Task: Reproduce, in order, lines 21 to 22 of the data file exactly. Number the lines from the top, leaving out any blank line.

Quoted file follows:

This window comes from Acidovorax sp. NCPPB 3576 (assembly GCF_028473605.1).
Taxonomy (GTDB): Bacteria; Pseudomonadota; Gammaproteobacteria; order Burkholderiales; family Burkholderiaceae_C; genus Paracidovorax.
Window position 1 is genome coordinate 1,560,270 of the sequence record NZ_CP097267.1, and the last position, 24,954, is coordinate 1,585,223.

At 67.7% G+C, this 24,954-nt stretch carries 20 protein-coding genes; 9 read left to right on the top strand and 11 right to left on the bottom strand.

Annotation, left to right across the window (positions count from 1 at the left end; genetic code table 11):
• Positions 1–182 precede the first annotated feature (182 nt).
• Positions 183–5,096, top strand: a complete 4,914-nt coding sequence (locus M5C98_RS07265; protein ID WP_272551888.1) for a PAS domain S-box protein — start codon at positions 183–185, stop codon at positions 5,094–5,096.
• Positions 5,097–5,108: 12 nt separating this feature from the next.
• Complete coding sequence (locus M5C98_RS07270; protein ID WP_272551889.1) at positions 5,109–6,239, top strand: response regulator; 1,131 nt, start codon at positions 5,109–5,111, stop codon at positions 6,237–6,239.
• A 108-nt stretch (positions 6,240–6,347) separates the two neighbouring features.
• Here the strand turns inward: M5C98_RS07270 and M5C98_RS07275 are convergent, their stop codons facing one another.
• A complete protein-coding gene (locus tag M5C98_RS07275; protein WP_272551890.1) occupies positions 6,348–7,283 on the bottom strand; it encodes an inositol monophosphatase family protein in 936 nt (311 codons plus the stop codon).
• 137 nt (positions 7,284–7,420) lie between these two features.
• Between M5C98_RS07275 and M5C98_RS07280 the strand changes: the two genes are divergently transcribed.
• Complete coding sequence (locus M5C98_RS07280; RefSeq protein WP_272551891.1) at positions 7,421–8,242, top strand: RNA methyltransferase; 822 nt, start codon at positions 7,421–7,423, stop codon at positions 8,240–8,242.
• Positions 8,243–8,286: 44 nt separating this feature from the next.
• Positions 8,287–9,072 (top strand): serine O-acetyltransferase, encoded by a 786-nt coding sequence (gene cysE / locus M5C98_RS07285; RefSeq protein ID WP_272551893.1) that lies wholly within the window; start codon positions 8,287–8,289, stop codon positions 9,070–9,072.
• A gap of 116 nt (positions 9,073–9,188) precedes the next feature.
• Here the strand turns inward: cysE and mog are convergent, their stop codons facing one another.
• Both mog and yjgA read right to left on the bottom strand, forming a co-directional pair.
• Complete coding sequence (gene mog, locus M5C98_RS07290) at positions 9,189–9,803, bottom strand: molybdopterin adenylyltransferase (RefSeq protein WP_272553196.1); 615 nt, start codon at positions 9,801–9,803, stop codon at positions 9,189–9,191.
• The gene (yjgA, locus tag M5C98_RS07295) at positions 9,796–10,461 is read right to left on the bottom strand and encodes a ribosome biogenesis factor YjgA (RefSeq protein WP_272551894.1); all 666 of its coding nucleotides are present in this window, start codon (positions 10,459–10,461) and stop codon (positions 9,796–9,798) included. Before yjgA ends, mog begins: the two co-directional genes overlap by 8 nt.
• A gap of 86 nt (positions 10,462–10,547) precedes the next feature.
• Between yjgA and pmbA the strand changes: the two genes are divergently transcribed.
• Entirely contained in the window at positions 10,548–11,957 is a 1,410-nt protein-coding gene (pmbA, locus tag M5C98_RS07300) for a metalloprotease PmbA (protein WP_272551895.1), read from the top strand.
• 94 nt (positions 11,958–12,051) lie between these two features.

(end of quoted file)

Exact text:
• Complete coding sequence (gene mog, locus M5C98_RS07290) at positions 9,189–9,803, bottom strand: molybdopterin adenylyltransferase (RefSeq protein WP_272553196.1); 615 nt, start codon at positions 9,801–9,803, stop codon at positions 9,189–9,191.
• The gene (yjgA, locus tag M5C98_RS07295) at positions 9,796–10,461 is read right to left on the bottom strand and encodes a ribosome biogenesis factor YjgA (RefSeq protein WP_272551894.1); all 666 of its coding nucleotides are present in this window, start codon (positions 10,459–10,461) and stop codon (positions 9,796–9,798) included. Before yjgA ends, mog begins: the two co-directional genes overlap by 8 nt.